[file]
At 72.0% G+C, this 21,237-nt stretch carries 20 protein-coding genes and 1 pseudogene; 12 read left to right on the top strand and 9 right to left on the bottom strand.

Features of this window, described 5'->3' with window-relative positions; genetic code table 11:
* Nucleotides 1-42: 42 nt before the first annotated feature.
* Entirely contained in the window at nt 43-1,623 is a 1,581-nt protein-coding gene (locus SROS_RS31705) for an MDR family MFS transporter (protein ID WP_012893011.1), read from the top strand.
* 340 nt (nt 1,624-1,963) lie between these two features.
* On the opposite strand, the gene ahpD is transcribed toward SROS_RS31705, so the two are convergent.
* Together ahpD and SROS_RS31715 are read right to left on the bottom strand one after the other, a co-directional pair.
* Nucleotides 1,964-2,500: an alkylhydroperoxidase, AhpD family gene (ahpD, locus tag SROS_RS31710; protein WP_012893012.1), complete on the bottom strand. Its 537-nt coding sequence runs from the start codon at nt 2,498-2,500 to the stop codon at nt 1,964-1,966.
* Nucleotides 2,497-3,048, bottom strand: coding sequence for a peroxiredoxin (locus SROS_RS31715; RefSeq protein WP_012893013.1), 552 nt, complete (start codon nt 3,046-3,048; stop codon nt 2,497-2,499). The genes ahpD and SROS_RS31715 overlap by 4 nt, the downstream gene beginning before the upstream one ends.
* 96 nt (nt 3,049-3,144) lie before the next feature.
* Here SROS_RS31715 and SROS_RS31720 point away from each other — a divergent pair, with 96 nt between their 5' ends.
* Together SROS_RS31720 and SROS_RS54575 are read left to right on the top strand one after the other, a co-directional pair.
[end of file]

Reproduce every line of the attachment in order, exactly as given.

At 72.0% G+C, this 21,237-nt stretch carries 20 protein-coding genes and 1 pseudogene; 12 read left to right on the top strand and 9 right to left on the bottom strand.

Features of this window, described 5'->3' with window-relative positions; genetic code table 11:
* Nucleotides 1-42: 42 nt before the first annotated feature.
* Entirely contained in the window at nt 43-1,623 is a 1,581-nt protein-coding gene (locus SROS_RS31705) for an MDR family MFS transporter (protein ID WP_012893011.1), read from the top strand.
* 340 nt (nt 1,624-1,963) lie between these two features.
* On the opposite strand, the gene ahpD is transcribed toward SROS_RS31705, so the two are convergent.
* Together ahpD and SROS_RS31715 are read right to left on the bottom strand one after the other, a co-directional pair.
* Nucleotides 1,964-2,500: an alkylhydroperoxidase, AhpD family gene (ahpD, locus tag SROS_RS31710; protein WP_012893012.1), complete on the bottom strand. Its 537-nt coding sequence runs from the start codon at nt 2,498-2,500 to the stop codon at nt 1,964-1,966.
* Nucleotides 2,497-3,048, bottom strand: coding sequence for a peroxiredoxin (locus SROS_RS31715; RefSeq protein WP_012893013.1), 552 nt, complete (start codon nt 3,046-3,048; stop codon nt 2,497-2,499). The genes ahpD and SROS_RS31715 overlap by 4 nt, the downstream gene beginning before the upstream one ends.
* 96 nt (nt 3,049-3,144) lie before the next feature.
* Here SROS_RS31715 and SROS_RS31720 point away from each other — a divergent pair, with 96 nt between their 5' ends.
* Together SROS_RS31720 and SROS_RS54575 are read left to right on the top strand one after the other, a co-directional pair.